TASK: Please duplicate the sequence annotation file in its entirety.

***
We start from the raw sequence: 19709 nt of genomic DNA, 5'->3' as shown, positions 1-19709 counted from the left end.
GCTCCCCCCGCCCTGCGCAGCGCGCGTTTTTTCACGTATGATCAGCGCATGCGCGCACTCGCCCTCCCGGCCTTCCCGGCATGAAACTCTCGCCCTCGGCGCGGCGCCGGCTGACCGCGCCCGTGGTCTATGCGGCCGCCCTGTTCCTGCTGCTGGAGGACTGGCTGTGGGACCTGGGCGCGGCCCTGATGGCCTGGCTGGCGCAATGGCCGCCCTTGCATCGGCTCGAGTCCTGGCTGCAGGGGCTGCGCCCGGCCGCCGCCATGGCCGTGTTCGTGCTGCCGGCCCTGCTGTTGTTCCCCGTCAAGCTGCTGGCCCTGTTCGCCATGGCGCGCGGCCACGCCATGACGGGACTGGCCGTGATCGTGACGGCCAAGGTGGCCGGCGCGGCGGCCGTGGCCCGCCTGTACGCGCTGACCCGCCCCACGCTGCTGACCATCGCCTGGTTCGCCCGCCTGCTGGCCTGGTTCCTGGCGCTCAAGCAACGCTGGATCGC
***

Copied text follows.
We start from the raw sequence: 19709 nt of genomic DNA, 5'->3' as shown, positions 1-19709 counted from the left end.
GCTCCCCCCGCCCTGCGCAGCGCGCGTTTTTTCACGTATGATCAGCGCATGCGCGCACTCGCCCTCCCGGCCTTCCCGGCATGAAACTCTCGCCCTCGGCGCGGCGCCGGCTGACCGCGCCCGTGGTCTATGCGGCCGCCCTGTTCCTGCTGCTGGAGGACTGGCTGTGGGACCTGGGCGCGGCCCTGATGGCCTGGCTGGCGCAATGGCCGCCCTTGCATCGGCTCGAGTCCTGGCTGCAGGGGCTGCGCCCGGCCGCCGCCATGGCCGTGTTCGTGCTGCCGGCCCTGCTGTTGTTCCCCGTCAAGCTGCTGGCCCTGTTCGCCATGGCGCGCGGCCACGCCATGACGGGACTGGCCGTGATCGTGACGGCCAAGGTGGCCGGCGCGGCGGCCGTGGCCCGCCTGTACGCGCTGACCCGCCCCACGCTGCTGACCATCGCCTGGTTCGCCCGCCTGCTGGCCTGGTTCCTGGCGCTCAAGCAACGCTGGATCGC